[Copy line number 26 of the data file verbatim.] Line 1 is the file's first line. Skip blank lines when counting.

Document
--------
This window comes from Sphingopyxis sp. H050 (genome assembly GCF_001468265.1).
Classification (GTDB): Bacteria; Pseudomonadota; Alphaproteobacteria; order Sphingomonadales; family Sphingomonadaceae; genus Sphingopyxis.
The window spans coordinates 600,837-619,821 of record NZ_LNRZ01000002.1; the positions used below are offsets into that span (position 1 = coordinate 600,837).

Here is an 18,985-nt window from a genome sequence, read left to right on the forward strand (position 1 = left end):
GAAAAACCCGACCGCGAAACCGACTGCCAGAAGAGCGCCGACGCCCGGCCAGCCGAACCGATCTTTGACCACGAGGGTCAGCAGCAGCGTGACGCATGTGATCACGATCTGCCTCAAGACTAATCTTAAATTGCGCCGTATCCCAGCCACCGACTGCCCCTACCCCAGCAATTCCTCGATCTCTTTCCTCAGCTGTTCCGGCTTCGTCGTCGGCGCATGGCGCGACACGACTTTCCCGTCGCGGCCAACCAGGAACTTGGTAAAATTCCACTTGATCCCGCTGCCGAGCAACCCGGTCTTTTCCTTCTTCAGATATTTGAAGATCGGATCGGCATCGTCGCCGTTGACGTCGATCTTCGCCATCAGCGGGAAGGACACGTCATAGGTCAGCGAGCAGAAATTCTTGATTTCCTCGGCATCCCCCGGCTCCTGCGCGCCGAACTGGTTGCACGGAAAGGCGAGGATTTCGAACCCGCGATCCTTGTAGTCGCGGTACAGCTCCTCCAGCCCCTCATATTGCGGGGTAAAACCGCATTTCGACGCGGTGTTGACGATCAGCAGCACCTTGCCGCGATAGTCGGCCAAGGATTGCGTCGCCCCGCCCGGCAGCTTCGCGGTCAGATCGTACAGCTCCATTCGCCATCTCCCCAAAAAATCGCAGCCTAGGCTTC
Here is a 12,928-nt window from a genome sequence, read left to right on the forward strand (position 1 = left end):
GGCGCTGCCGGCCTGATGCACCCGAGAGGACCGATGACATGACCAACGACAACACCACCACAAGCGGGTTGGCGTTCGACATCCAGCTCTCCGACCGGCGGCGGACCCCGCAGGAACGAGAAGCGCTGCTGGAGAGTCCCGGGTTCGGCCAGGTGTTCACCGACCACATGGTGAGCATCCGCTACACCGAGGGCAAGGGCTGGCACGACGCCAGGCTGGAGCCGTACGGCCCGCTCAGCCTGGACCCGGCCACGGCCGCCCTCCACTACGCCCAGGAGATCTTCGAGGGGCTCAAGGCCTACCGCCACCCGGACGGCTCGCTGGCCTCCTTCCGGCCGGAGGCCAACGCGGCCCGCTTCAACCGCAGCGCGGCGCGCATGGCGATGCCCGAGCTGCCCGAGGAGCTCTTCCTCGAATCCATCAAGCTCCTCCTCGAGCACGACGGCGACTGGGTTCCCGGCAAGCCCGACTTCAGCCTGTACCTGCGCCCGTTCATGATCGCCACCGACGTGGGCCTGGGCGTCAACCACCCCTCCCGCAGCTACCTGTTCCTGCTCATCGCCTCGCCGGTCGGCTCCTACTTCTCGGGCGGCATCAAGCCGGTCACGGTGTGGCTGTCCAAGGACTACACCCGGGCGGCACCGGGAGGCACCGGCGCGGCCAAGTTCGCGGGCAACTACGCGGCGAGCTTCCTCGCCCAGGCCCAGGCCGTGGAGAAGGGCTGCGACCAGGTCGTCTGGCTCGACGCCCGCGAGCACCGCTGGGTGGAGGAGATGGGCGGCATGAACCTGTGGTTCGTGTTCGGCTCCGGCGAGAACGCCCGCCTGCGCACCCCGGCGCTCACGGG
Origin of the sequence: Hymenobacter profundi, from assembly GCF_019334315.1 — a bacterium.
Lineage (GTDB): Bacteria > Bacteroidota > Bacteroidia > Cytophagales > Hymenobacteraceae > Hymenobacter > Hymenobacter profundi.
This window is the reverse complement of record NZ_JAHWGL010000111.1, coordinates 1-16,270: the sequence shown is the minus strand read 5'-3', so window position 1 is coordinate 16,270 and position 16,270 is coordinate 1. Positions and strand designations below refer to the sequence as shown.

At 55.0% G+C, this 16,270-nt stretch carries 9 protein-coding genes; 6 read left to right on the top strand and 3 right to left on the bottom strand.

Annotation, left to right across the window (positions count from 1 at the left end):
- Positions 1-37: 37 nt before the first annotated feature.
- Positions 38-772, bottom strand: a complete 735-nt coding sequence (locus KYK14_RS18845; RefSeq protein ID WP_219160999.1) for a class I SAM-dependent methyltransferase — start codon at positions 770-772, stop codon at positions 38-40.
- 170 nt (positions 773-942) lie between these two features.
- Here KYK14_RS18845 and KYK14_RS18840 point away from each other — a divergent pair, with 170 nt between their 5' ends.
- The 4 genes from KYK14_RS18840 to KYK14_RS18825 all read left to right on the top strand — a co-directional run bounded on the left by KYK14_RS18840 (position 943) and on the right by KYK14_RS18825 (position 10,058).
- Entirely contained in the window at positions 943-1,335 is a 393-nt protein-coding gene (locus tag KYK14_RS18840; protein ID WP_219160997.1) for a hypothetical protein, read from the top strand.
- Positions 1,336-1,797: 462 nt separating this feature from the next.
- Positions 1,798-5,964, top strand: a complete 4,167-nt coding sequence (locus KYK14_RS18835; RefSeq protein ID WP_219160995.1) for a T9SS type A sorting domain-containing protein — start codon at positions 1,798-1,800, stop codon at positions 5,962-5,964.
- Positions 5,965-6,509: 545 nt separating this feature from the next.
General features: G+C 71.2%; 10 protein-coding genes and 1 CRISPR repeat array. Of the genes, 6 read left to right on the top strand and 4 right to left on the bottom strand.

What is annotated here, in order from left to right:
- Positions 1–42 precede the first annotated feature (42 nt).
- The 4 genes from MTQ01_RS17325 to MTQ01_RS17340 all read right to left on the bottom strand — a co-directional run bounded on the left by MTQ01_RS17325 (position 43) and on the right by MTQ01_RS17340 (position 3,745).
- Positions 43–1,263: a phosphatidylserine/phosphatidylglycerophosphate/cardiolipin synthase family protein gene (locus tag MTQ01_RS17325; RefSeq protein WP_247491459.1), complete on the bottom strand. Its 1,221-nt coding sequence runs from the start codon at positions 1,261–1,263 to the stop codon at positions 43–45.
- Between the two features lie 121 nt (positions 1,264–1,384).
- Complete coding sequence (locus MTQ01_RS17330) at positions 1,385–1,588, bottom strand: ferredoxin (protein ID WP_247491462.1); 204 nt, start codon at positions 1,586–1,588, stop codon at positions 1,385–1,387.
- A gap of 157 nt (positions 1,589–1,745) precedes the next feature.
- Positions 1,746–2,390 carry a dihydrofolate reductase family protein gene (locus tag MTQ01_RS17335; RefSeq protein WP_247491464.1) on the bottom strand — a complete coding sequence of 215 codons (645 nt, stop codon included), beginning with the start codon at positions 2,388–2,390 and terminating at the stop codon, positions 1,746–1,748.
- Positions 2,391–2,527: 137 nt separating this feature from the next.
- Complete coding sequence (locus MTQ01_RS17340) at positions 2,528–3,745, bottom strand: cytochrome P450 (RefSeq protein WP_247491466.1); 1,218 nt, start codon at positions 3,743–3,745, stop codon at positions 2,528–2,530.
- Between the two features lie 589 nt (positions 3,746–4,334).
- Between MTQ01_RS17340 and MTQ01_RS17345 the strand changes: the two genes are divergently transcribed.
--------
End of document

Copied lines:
- Positions 43–1,263: a phosphatidylserine/phosphatidylglycerophosphate/cardiolipin synthase family protein gene (locus tag MTQ01_RS17325; RefSeq protein WP_247491459.1), complete on the bottom strand. Its 1,221-nt coding sequence runs from the start codon at positions 1,261–1,263 to the stop codon at positions 43–45.